Gap between indigenous and non-indigenous longevity surges in WA
The disparity between the life expectancy of Aboriginal and non-Aboriginal West Australians has surged, bucking a national trend that shows a closing of the gap, a new report has found.
The Australian Institute of Health and Welfare report, released this week, shows the life expectancy gap between indigenous and non-indigenous West Australians increased from 14.7 years to 15.1 years in men and 12.9 years to 13.5 years in women in a comparison of data between 2005-2007 and 2010-2012.
Nationally, the gap decreased from 11.4 years to 10.6 years for men and remained stable at 9.6 years to 9.5 years for women during the same period.
The figures come despite the Aboriginal and Torres Strait Islander Health Performance Framework 2017: Western Australia report showing small increases in the life expectancy of indigenous males in WA from 64.5 to 65 years and indigenous females from 70 to 70.2 years between 2005–2007 and 2010–2012.
Aboriginal Health Council of WA chairperson Michelle Nelson-Cox said despite the improvements to indigenous longevity and several other health outcomes, there was still a long way to go and health education remained a key focus.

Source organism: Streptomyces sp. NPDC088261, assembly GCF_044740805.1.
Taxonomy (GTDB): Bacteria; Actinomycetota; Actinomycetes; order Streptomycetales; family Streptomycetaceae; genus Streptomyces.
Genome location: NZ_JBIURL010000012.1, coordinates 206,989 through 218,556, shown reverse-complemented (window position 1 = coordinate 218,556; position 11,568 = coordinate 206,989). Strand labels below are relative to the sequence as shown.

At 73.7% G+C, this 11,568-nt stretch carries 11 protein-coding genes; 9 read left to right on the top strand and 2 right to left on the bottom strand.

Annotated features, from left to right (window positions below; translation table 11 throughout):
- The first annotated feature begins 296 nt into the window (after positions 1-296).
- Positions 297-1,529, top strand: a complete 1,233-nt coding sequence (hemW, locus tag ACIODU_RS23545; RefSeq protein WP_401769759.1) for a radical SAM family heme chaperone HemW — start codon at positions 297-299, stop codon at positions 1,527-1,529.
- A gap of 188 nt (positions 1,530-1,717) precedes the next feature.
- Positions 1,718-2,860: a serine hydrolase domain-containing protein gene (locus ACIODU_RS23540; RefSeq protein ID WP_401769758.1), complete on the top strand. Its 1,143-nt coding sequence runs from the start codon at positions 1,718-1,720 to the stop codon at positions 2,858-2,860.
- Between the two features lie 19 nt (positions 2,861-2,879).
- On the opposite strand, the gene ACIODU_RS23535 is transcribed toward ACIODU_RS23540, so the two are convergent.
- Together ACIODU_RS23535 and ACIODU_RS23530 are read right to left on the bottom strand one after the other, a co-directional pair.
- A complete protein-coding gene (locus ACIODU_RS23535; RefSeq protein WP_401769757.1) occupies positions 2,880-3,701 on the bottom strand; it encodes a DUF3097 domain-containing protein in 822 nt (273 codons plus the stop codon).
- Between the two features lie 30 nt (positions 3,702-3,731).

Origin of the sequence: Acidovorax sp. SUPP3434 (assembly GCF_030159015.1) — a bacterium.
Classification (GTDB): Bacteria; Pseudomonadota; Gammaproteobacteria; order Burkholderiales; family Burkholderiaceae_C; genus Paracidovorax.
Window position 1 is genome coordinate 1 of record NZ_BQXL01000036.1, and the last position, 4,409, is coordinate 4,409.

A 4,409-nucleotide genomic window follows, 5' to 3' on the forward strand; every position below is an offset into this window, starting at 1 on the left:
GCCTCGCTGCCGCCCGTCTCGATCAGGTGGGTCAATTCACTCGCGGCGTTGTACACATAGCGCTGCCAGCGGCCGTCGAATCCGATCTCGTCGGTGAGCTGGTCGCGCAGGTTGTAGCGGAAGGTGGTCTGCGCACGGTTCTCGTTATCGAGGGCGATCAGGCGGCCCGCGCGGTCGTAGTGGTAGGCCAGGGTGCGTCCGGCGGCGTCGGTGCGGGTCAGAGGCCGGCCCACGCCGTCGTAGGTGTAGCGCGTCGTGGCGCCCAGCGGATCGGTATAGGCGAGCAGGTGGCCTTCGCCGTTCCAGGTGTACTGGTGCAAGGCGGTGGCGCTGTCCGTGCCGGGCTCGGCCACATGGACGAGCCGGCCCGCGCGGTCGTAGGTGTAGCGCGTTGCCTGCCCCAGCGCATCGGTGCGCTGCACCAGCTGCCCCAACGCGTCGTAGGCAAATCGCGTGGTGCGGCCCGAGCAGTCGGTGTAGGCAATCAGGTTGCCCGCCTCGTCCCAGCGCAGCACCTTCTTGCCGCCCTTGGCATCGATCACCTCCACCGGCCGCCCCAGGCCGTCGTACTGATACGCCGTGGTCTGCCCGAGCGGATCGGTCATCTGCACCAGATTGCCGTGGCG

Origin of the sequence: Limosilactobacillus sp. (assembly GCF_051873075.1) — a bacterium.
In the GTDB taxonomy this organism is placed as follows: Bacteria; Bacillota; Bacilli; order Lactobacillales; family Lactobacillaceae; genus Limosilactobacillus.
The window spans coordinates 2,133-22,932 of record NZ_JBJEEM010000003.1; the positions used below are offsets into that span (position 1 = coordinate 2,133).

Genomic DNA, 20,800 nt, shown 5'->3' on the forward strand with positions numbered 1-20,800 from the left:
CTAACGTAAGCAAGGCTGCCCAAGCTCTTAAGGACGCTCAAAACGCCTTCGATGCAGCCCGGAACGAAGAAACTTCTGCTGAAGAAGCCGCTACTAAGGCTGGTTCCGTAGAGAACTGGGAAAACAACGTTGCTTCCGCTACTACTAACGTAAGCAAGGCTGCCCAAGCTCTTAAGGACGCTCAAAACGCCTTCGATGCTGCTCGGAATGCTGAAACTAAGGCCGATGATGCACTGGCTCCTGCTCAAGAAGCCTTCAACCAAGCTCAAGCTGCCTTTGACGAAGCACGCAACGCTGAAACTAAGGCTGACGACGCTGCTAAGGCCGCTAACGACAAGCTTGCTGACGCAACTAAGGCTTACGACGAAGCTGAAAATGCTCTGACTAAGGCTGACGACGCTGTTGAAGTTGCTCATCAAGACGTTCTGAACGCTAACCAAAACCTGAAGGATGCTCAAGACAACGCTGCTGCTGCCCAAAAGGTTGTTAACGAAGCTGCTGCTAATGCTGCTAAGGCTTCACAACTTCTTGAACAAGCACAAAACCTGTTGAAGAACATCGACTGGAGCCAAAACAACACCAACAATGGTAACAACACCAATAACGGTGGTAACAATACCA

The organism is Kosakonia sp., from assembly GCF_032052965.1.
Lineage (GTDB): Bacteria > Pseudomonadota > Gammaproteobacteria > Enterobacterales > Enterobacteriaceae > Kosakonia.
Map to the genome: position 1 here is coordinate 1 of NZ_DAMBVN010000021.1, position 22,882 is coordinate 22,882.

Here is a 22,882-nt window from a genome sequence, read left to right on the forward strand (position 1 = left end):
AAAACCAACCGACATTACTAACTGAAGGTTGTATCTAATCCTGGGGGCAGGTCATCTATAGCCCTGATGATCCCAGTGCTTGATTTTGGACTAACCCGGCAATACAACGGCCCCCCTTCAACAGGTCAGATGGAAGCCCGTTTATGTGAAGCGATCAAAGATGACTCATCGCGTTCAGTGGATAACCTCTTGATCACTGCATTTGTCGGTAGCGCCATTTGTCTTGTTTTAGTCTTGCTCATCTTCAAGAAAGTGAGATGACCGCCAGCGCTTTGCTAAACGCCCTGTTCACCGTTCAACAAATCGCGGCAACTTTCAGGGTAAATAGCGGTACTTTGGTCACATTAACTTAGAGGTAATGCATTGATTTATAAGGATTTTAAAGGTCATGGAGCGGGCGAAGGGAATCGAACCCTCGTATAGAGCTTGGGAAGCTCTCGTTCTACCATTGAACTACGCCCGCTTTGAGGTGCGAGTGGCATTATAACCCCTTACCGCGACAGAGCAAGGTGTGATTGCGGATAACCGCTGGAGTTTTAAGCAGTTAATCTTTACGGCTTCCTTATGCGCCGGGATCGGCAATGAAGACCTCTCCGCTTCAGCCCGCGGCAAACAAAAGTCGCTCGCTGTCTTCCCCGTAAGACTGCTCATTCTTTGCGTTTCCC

“Positively, this report identifies several areas of improvement in Aboriginal health, including a 48% drop in deaths from circulatory diseases and five-fold increase in the rate of indigenous health checks being claimed,” Ms Nelson-Cox said.
The report showed a substantial increase in the rate of indigenous-specific health checks being claimed, rising from 42 per 1000 in 2006-07 to 254 per 1000 in 2014-15, she said.
“This is a significant move that shows health education campaigns and our commitment to making health checks more available to Aboriginal communities are having an impact,” she said.
“But we remain deeply concerned at several findings, including that the rate of indigenous women smoking during pregnancy is five times higher than non-indigenous women and the disparity in notifications for sexually transmitted infections for indigenous Australians.
“In addition, the death rates for chronic diseases are much higher for indigenous Australians than non-indigenous Australians.
“To that end, this report highlights the need for greater investment in evidence based, culturally safe, high quality responsive and accessibly primary health care for Aboriginal people in WA.
“AHCWA urgently calls on the government to provide further support to Aboriginal Community Controlled Health Services (ACCHSs) who continue to be the strongest, most effective means to addressing the gap in health outcomes.
“Without this investment, achieving our Closing the Gap targets will remain out of reach.”
Ms Nelson-Cox said while it was recognised that governments invested significant funding in Aboriginal health, Aboriginal community and community-controlled organisations were the most effective agencies.
There also needed to be greater transparency and accountability of other stakeholders in the sector, she said.
AHCWA is the peak body for Aboriginal health in WA, with 22 Aboriginal Community Controlled Health Services (ACCHS) currently engaged as members.